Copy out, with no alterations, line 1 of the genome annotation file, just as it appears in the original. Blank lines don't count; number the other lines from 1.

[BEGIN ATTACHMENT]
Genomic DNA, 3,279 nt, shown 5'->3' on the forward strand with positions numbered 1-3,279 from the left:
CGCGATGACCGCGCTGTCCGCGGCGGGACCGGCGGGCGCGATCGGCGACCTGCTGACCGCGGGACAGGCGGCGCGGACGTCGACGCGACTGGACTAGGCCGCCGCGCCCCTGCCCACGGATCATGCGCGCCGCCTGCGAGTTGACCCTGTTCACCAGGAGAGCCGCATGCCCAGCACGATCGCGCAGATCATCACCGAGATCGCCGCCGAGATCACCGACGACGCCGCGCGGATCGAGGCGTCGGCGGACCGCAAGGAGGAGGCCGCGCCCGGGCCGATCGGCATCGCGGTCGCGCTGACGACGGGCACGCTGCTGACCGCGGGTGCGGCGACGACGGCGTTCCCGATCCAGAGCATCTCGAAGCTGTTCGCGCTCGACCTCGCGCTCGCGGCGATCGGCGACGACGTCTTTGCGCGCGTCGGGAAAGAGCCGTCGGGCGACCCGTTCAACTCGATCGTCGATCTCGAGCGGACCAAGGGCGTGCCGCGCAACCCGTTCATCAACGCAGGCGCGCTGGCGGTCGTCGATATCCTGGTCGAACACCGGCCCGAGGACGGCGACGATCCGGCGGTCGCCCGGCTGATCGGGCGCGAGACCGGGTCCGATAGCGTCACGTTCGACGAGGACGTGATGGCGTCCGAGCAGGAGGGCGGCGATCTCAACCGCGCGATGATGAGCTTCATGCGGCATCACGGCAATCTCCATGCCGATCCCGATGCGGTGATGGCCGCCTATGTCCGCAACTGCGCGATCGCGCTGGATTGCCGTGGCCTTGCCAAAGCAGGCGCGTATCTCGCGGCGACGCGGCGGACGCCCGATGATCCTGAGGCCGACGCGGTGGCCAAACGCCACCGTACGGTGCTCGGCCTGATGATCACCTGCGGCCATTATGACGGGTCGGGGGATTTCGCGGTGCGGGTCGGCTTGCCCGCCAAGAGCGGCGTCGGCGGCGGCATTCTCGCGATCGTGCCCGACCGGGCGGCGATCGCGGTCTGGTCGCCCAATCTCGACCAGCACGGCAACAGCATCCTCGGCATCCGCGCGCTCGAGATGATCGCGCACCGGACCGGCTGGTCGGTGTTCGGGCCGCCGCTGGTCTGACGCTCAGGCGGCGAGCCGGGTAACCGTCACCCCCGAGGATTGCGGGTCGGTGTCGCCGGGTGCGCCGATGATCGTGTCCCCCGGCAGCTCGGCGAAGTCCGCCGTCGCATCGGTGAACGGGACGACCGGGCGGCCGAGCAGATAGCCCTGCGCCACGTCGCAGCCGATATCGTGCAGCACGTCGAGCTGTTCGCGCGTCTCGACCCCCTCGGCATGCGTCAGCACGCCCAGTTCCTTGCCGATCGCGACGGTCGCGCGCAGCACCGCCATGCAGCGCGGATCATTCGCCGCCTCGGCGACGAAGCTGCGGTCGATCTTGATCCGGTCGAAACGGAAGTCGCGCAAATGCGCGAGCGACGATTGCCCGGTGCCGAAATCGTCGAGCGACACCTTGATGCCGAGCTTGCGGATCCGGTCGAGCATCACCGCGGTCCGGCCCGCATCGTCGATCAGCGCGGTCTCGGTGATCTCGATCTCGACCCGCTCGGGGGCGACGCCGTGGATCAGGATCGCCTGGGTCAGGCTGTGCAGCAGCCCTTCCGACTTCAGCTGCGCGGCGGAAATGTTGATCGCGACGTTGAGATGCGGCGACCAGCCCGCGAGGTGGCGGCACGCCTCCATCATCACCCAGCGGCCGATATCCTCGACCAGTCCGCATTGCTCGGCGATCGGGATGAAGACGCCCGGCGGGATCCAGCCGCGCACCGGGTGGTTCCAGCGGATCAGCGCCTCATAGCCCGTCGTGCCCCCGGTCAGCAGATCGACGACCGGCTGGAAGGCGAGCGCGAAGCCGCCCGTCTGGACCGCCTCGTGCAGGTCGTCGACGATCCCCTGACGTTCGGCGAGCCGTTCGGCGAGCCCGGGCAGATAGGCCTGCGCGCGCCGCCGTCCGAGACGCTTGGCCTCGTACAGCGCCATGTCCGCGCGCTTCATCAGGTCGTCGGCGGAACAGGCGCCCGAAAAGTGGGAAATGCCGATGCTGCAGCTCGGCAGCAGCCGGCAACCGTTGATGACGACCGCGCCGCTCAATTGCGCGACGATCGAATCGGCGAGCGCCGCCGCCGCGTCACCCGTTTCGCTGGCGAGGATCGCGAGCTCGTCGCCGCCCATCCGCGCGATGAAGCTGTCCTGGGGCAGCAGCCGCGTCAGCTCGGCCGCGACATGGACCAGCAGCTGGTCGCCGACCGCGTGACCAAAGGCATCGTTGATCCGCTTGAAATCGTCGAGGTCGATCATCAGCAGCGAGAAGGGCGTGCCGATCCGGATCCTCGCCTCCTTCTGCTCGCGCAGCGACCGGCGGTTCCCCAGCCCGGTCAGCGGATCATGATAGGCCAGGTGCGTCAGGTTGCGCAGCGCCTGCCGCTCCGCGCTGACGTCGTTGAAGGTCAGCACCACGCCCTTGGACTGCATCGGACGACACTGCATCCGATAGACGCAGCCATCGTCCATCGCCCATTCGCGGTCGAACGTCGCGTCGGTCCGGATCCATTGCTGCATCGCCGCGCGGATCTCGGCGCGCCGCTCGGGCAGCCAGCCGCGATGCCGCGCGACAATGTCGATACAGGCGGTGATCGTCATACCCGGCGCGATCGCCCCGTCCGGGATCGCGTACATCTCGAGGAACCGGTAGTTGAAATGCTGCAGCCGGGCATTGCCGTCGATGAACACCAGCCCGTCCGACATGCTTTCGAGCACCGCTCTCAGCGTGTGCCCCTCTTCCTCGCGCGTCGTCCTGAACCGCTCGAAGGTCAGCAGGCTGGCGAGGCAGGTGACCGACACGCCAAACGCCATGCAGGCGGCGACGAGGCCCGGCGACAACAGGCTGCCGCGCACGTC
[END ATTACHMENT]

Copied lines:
Genomic DNA, 3,279 nt, shown 5'->3' on the forward strand with positions numbered 1-3,279 from the left: